The Everglades National Park, which covers a whopping 1.5 million acres of land, was set aside as a biological preserve in 1947. While the Everglades usually conjure crepuscular visions of vast, murky swamps, there are actually several distinct ecosystems in the park, including large swathes of open savannahs dominated by pine trees and palmettos, secluded hammocks home to towering mahogany and gumbo limbo trees, mangrove swamps and prairies near the coast, and at the very heart of the Everglades, a vast sea of grass, the sawgrass marsh.
If you were to have visited this marsh 100 years ago, you’d find yourself standing in a shallow river 50 miles wide, created by water spilling over from Lake Okeechobee in central Florida making its long way to the gulf, a journey of 120 miles. But instead of sinking into But instead of sinking into mud at the bottom, you would have found yourself standing on a firm layer of solid ground because the Everglades grow on top of a giant limestone bed, secreted and compacted by the rise and fall of oceans in past millennia. But the river no longer flows to the gulf as it used to; instead, it’s been diverted to sustain nearby agricultural fields. This has turned out to be a serious problem, however, not only for the Everglades but also for the millions of people that live in south Florida.
The Problem – Lack of Freshwater
Within the porous limestone of the Everglades, just a few feet below the surface in some places, lies the massive Biscayne aquifer, which supplies almost all of the freshwater to Miami and surrounding cities. In the past, much of the water that flowed languidly from Okeechobee would replenish the aquifer, the limestone acting as a natural filter. But without the river, and with water constantly being pumped out to nearby residents, saltwater from the gulf and the Atlantic has begun to contaminate the aquifer and the plants above it.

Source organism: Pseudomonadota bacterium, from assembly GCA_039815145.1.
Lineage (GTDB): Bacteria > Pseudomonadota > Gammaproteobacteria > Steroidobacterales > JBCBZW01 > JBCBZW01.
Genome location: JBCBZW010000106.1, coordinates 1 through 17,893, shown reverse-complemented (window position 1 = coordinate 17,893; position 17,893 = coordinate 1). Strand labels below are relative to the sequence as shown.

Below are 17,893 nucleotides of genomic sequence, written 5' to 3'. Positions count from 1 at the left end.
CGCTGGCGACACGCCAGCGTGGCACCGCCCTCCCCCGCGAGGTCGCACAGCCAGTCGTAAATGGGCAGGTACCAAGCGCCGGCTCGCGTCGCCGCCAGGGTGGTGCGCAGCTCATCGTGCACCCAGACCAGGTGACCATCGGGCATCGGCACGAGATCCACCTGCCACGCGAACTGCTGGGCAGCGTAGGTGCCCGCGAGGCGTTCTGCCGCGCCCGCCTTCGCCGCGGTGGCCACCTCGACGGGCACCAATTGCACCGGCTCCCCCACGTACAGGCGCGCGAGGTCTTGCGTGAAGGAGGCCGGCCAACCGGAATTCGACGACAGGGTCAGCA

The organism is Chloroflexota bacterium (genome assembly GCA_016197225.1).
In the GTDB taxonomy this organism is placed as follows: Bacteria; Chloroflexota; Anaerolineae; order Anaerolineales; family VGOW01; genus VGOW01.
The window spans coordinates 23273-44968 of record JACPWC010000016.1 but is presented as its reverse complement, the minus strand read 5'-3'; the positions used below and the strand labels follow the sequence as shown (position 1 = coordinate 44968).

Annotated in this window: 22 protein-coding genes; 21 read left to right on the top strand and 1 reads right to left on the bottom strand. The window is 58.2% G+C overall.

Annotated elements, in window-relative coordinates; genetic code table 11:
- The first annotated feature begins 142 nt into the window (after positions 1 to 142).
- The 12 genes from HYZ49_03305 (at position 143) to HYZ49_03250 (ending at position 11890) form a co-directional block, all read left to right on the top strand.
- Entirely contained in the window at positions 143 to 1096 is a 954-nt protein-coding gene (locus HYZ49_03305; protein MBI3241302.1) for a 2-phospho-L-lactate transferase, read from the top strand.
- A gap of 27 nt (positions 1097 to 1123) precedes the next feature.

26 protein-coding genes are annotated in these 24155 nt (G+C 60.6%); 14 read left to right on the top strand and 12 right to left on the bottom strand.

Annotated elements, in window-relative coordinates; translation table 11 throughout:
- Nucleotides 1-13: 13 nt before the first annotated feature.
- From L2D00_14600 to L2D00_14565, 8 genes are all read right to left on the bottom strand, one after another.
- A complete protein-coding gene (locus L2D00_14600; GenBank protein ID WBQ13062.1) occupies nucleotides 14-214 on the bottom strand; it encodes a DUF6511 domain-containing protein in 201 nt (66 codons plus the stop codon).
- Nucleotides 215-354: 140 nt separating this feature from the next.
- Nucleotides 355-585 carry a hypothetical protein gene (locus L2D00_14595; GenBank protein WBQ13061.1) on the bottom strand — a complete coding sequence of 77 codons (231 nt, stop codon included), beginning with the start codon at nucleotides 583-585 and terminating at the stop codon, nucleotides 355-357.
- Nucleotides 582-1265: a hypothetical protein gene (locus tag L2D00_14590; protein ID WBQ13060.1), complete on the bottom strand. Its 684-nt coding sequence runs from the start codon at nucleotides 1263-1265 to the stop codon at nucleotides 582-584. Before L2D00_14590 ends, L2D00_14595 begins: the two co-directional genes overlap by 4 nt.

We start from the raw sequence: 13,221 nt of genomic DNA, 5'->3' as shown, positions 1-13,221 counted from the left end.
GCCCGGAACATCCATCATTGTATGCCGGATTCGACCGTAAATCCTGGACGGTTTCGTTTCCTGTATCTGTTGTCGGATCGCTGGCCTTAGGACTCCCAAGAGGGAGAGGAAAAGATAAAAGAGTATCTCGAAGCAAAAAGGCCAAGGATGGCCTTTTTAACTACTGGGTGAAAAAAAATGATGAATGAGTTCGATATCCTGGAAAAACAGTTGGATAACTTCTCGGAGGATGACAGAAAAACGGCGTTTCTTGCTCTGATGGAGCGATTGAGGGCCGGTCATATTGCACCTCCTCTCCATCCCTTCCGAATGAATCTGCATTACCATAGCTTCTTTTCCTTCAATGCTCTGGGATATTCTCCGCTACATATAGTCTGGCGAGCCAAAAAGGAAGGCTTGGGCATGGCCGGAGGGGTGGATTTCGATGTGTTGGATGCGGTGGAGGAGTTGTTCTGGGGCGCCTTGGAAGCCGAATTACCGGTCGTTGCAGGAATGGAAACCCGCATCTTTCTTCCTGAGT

The Problem – Sea Level Rise
But trouble is coming to the Everglades from another source as well. As far back as 1930, sea levels began to rise in South Florida at a rate 6-10 times faster than they had done on their own for the past 3,200 years, far too fast for the environment along the coast to stabilize with the help of soil carried down from rivers. If nothing is done, sea levels in Florida are expected to rise roughly 2.5-6.5 ft by the end of the century, and much of the Everglades now are just a few feet above sea level, meaning that you and I could effectively see them disappear before we do. But you don’t have to wait long because it’s already possible to see the effects of saltwater intrusion on the Everglades using satellite imagery, which was done in a recent study.
Before oceans engulf tangible tracts of land, it’s likely that more and more saltwater will spill into our rivers, estuaries, and coastal swamps, killing off vegetation and forcing the plants to retreat further inland. Meanwhile, areas of low-productivity mangrove swamps have already begun to enlarge in south Florida. Mangroves are trees that are extremely tolerant of saltwater, botanical amphibians that look like they grow on stalks. These are called aerial roots, and they give extra support to the tree and also supply oxygen to the roots further down buried in mud, which they need for respiration. According to the lead author on the study, “Less salt-tolerant plants like the sawgrass, spike rush, and tropical hardwood hammocks are retreating. At the same time, salt-loving mangroves continue to extend inland,” a process that’s been observed for the past 70 years. The satellite imagery, however, provides photographic proof that the Everglades is changing at an alarming rate.
Looking Toward the Future
Nor is this a problem only for the Everglades. Most, if not all, coastal wetlands are already vulnerable to saltwater intrusions, including the Nile Delta in Egypt, the Sundarbans in India and Bangladesh, areas in China including the Pearl and Yangtze river deltas, as well as many others all over the world. The good news is there are several groups dedicated to restoring the Everglades, including the Audobon Society, and just two months ago, the Army Core of Engineers allowed water to flow from Lake Okeechobee into the Everglades for the first time in almost 100 years! But in order to make a lasting difference, humans will need to end their reliance on fossil fuels and animal agriculture, both significant sources of greenhouse gas emissions. One Green Planet believes that our global food system dominated by industrial animal agriculture is at the heart of our environmental crisis. This destructive industry currently occupies over half of the world’s arable land resources, uses the majority of our freshwater stores, and drives greenhouse gas emissions. By choosing to eat more plant-based foods, you can drastically cut your carbon footprint, save precious water supplies.
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Lead image source: Everglades NPS